MINNEAPOLIS – Roger Villere Jr. is thinking about his wife and family he left behind in New Orleans, but the chairman of the Louisiana Republican Party says his national duty is to be here to nominate U.S. Sen. John McCain as president.“
“The whole thing is it’s so very important to what we’re doing,” said Villere, a New Orleans florist. “We’re going to nominate the next president and vice president of the United States. This is the process and there’s nothing in the rules to stop the process. We have to go through with it or there’s no mechanism to get our nominee, Sen. McCain, on the ballot.”
Hurricane Gustav is aiming for New Orleans, where Villere owns three florist shops and greenhouses. All were damaged three years ago from high winds of Hurricane Katrina when it struck the Crescent City.
Villere, of Metairie, La., in metropolitan New Orleans, said his wife, who helped oversee covering glass and putting delivery vans up on blocks Saturday to prepare for the storm, evacuated New Orleans today for northern Louisiana. A couple sons and his grandmother left Saturday to various locations in Arkansas and Tennessee. All of his 54 employees have evacuated. His stories shut down Saturday and will be closed through at least Wednesday. Because of the oncoming storm, only about 185 of Louisiana’s 240-member GOP delegation will make it here, Villere said. A couple delegates who arrived here went back as the storm intensified Saturday.Because of his smaller-than-expected delegation, Villere invited Oklahoma’s GOP delegation to join his group for food and fun at an establishment called GameWorks in downtown Minneapolis, near the Target Center.The Louisiana delegation had rented the second floor of the place, which featured video games, bowling and plenty of television sets tuned to baseball and college football games.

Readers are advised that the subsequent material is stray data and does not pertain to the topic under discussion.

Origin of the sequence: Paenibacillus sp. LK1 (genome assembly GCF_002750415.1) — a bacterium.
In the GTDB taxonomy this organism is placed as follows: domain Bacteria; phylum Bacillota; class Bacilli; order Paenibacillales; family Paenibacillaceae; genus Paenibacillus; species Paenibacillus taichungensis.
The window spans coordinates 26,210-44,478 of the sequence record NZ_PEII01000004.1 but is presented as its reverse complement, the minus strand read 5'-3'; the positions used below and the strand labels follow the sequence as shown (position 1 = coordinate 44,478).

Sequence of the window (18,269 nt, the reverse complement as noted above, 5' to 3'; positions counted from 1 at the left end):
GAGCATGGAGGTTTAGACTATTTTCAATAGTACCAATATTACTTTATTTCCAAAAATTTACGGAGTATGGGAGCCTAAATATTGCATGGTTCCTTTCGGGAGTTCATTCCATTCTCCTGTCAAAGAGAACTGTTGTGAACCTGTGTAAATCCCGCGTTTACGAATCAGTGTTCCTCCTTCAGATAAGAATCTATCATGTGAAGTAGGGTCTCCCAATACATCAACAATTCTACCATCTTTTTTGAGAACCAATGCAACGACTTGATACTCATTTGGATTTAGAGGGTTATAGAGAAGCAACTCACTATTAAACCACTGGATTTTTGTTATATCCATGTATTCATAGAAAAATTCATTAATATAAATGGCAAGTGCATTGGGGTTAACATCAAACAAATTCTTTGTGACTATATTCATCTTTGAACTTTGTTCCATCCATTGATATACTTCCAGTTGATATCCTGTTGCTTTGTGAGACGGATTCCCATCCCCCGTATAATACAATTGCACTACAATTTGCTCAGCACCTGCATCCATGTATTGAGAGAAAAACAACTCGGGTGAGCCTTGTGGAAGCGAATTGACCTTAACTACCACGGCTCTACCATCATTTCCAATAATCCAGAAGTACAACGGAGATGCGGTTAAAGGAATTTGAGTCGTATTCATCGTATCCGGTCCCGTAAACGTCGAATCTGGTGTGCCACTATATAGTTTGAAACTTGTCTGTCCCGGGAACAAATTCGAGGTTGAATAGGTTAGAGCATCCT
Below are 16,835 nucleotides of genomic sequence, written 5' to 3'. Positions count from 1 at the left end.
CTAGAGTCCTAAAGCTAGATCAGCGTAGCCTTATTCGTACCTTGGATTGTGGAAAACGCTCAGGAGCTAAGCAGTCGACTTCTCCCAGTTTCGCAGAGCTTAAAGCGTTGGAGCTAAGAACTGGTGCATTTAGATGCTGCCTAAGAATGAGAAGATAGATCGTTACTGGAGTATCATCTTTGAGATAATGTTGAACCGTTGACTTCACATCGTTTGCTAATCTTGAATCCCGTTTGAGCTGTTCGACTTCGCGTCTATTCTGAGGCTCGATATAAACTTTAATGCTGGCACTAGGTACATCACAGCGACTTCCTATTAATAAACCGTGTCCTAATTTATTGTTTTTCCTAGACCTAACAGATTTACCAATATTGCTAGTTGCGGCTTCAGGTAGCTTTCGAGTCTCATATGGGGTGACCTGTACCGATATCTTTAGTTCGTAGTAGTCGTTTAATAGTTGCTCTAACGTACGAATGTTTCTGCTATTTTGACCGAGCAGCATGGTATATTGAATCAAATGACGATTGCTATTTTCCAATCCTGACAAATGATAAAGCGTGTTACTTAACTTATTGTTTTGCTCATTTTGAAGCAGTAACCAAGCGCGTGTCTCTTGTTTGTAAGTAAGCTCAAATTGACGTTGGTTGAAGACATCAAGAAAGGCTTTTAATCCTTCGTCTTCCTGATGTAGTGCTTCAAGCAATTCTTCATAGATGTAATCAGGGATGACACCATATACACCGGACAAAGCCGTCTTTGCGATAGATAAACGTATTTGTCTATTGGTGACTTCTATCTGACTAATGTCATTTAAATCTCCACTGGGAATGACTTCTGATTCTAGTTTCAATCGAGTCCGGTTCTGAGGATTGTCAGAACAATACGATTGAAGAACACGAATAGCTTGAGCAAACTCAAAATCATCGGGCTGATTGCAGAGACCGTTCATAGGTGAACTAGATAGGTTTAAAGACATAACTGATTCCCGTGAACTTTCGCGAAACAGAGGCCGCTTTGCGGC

While the regular crowd hooted it up downstairs, a much quieter scene was upstairs. Dozens of Louisiana delegates were keeping track of Gustav through e-mails sent to their cell phones or by tracking the hurricane on the Internet with their cell phones.
Eventually, several TV sets were tuned to news stations so the group could keep up with the coverage.
Villere says he understands coverage of the hurricane will take away from the Republican National Convention, which is scheduled to start Monday in nearby St. Paul.
“It will show that the Republican Party is on top of it, we’re prepared,” Villere said. “We’re accepting it, we’re not whining about it.”
McCain’s campaign staff has been in touch with all the GOP state chairmen and the chairmen from the Gulf Coast about what the situation is with the hurricane, Villere said. McCain also is interested in organizing some type of humanitarian aid effort and to raise money to help communities that would be devastated by the hurricane, he said.
Some Gulf Coast Republican governors, such as the governors of Louisiana, Texas, Mississippi and Florida, are skipping the national convention to stay in their states as Gustav approaches, Villere said. And President Bush, who was expected to speak Monday night, now is considered unlikely to attend because of the hurricane.
-Michael McNutt, Capitol Bureau